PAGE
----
3 - unfortunately its buying contacts. You can get some really cheap ones now, get the ones you clean yourself. Then you are only paying for the initial lenses, the cleaning liquid costs about £10 and lasts for 30 cleans so this should last you ages
3 - could you attempt to run without glasses?

Or like me, you’ve taken drastic action and ……….

4 - laser eye surgery!!! (I’m booked in for 12th January)


Unfortunately there is no easy answer for this question so good luck!

Posted: 26/11/2006 at 16:17

i wear a baseball cap (adidas climacool one) which is great. worked for me this morning when it was chucking it down. like you, I can't go without my glasses (can't see the end of my own nose without them.)
Posted: 26/11/2006 at 16:33

Further to Mak's friend. I did take the plunge and get lasik surgery 18 months ago, after wearing specs since I was 9 years old. I know it is not for everybody, but it is the best £800 I ever spent. I went from being pretty short sighted to having 20/20 vision, and now I can do so much more in the way of sport, particularly things that involve water like surfing (I couldn't judge the waves before as I didn't see em till they hit me!). If anyone is considering it, just make sure you do some research first, and be assured that the consultation process is quite lengthy. Personally I didn't have any pain at all, a mild discomfort during the procedure, but not even as bad as having my teeth scaled and polished.
Posted: 26/11/2006 at 19:18

I've found the part cap thingy to be the best solution. Brought mine at an orienteering event some time ago and it's good because the elastic keeps it on your head, and the peak is see-through.
Posted: 26/11/2006 at 20:58

Guys,

Health Warning - Make sure if you are not using disposable lenses you have a really discliplined cleaning regime... aghhh. I lived in mine and was really bad at cleaning them. I went for a routine eye checkup and had them taken out by the optician as I had an eye infection I wasn't aware of. Apparently if the scarring had progessed I could have lost some vision in my right eye. You only one pair of eyes!

I use daily disposables just for sport now or the odd night out and they work out at just under £1 per wear. The rest of the time I use glasses. If I am out on an evening run I'll tend to use my glasses but if it's not rain obscuring my vision then you can bet I am misting up especially if I wear a cap.

That anti fog/rain stuff sounds interesting. There is/was a product called RainX for car windscreens - that was fairly effective so the one for specs might be worth a go. I wear lenses for mountain biking but wear wrap around shades as the mud and debris kicked up can get in your eyes and cause irritation. Not to mention they offer great protection should I fall off or hit low hanging branches. I find they can mist up when it comes to hilly climbs.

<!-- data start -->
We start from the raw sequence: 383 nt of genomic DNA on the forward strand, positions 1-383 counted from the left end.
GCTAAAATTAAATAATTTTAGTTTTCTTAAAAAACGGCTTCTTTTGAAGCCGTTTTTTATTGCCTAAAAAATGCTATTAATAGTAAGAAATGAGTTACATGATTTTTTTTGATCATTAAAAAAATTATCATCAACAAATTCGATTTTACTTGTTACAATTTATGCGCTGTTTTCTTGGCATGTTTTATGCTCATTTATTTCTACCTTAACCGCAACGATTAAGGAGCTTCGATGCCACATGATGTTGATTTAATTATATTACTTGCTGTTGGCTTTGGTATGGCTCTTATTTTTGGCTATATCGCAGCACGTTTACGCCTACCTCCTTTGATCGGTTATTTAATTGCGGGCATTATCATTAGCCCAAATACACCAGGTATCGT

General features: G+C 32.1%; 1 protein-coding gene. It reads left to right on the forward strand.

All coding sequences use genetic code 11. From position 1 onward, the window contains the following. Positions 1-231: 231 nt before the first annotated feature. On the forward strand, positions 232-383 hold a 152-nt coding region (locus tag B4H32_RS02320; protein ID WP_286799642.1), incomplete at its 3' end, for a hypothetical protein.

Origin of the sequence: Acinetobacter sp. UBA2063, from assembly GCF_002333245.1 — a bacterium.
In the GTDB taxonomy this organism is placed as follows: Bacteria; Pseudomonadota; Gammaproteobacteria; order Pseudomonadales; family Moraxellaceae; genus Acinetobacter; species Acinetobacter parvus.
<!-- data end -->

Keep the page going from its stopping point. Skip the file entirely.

You can't beat lenses for freedom, no misting, sweat/rain droplets or forever pushing specs up your nose. Having said that if I have had glasses on all day then I'll switch to my lighter sports pair for my evening run unless it's really lashing it down. I take my lad swimming in my lenses but don't swim as such myself. I have had the odd splash that has caused me to make sure it's seated properly before opening my eyes.


Posted: 26/11/2006 at 23:07

Hmmm...seem to remember there being something we used to spray on our visors when motorcycling in the rain - can't remember what it was now.

I train in glasses and don't really mind unless the rain is really heavy but I race in lenses and swim in lenses with my goggles firmly applied to try to prevent too much splash.

Fancy the eye surgery idea but have heard that night vision can be a problem.


Posted: 27/11/2006 at 11:49

I wear glasses but also have daily disposable contact lenses which I use for sports.

However, I would recommend that if you are planning to use your glasses in the rain that you pick up one of the products used by bikers for putting on the visors of our bike helmets.

"Shift It" is my product of choice. It is a blue liquid in a small spray bottle. It is used to clean the outside of the visor (you tend to get a lot of bugs) it also causes rain to bead off the treated surface rapidly as opposed to staying on.

You can also get similar products (used on the interior of the visor) which prevent fogging. I use it during winter - useful when you enter a pub on a cold night and your glasses instantly fog up.

You can pick up these products from the accessories dept. of your local bike shop or online - they only cost a couple of quid and last ages.

Hope this helps


Posted: 27/11/2006 at 14:13